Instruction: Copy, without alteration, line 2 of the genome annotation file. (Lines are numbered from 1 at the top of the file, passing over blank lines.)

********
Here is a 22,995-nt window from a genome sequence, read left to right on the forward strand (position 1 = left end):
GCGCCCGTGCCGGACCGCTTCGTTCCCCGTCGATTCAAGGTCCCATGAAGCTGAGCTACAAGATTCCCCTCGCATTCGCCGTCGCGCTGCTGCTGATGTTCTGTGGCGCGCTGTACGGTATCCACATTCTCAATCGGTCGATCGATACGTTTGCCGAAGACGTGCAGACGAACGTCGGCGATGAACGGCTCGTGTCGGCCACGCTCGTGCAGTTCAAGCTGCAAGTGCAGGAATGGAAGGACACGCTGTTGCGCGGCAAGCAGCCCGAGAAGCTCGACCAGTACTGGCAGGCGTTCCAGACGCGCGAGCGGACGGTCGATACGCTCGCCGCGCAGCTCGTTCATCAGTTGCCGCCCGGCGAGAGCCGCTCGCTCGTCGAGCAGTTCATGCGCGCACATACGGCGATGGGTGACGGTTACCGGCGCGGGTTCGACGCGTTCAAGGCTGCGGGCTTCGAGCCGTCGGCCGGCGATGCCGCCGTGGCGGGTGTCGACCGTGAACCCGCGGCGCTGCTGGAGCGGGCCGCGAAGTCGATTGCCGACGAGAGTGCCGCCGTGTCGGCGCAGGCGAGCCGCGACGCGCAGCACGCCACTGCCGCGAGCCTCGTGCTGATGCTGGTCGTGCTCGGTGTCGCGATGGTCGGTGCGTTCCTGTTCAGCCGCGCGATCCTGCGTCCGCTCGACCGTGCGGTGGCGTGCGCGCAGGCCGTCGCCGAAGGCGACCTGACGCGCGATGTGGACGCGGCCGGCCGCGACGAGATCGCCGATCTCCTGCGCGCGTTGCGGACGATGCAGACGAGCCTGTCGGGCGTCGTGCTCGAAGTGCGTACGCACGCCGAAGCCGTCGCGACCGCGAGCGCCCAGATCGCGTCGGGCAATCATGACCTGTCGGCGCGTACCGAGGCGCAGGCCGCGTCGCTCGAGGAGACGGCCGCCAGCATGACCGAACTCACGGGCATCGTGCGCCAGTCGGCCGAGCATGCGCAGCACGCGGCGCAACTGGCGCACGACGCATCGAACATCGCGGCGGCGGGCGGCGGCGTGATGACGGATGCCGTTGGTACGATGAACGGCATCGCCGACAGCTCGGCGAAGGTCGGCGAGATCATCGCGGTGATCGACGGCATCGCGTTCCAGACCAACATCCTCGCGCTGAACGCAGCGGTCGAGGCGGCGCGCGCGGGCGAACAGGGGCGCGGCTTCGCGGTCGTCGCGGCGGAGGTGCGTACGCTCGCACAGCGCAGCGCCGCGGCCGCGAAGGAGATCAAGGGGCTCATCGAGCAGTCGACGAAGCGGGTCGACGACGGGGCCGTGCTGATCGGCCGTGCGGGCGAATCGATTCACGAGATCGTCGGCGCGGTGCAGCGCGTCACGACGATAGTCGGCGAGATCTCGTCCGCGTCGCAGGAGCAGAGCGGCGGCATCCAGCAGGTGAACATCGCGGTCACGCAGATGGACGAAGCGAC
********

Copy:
GCGCCCGTGCCGGACCGCTTCGTTCCCCGTCGATTCAAGGTCCCATGAAGCTGAGCTACAAGATTCCCCTCGCATTCGCCGTCGCGCTGCTGCTGATGTTCTGTGGCGCGCTGTACGGTATCCACATTCTCAATCGGTCGATCGATACGTTTGCCGAAGACGTGCAGACGAACGTCGGCGATGAACGGCTCGTGTCGGCCACGCTCGTGCAGTTCAAGCTGCAAGTGCAGGAATGGAAGGACACGCTGTTGCGCGGCAAGCAGCCCGAGAAGCTCGACCAGTACTGGCAGGCGTTCCAGACGCGCGAGCGGACGGTCGATACGCTCGCCGCGCAGCTCGTTCATCAGTTGCCGCCCGGCGAGAGCCGCTCGCTCGTCGAGCAGTTCATGCGCGCACATACGGCGATGGGTGACGGTTACCGGCGCGGGTTCGACGCGTTCAAGGCTGCGGGCTTCGAGCCGTCGGCCGGCGATGCCGCCGTGGCGGGTGTCGACCGTGAACCCGCGGCGCTGCTGGAGCGGGCCGCGAAGTCGATTGCCGACGAGAGTGCCGCCGTGTCGGCGCAGGCGAGCCGCGACGCGCAGCACGCCACTGCCGCGAGCCTCGTGCTGATGCTGGTCGTGCTCGGTGTCGCGATGGTCGGTGCGTTCCTGTTCAGCCGCGCGATCCTGCGTCCGCTCGACCGTGCGGTGGCGTGCGCGCAGGCCGTCGCCGAAGGCGACCTGACGCGCGATGTGGACGCGGCCGGCCGCGACGAGATCGCCGATCTCCTGCGCGCGTTGCGGACGATGCAGACGAGCCTGTCGGGCGTCGTGCTCGAAGTGCGTACGCACGCCGAAGCCGTCGCGACCGCGAGCGCCCAGATCGCGTCGGGCAATCATGACCTGTCGGCGCGTACCGAGGCGCAGGCCGCGTCGCTCGAGGAGACGGCCGCCAGCATGACCGAACTCACGGGCATCGTGCGCCAGTCGGCCGAGCATGCGCAGCACGCGGCGCAACTGGCGCACGACGCATCGAACATCGCGGCGGCGGGCGGCGGCGTGATGACGGATGCCGTTGGTACGATGAACGGCATCGCCGACAGCTCGGCGAAGGTCGGCGAGATCATCGCGGTGATCGACGGCATCGCGTTCCAGACCAACATCCTCGCGCTGAACGCAGCGGTCGAGGCGGCGCGCGCGGGCGAACAGGGGCGCGGCTTCGCGGTCGTCGCGGCGGAGGTGCGTACGCTCGCACAGCGCAGCGCCGCGGCCGCGAAGGAGATCAAGGGGCTCATCGAGCAGTCGACGAAGCGGGTCGACGACGGGGCCGTGCTGATCGGCCGTGCGGGCGAATCGATTCACGAGATCGTCGGCGCGGTGCAGCGCGTCACGACGATAGTCGGCGAGATCTCGTCCGCGTCGCAGGAGCAGAGCGGCGGCATCCAGCAGGTGAACATCGCGGTCACGCAGATGGACGAAGCGAC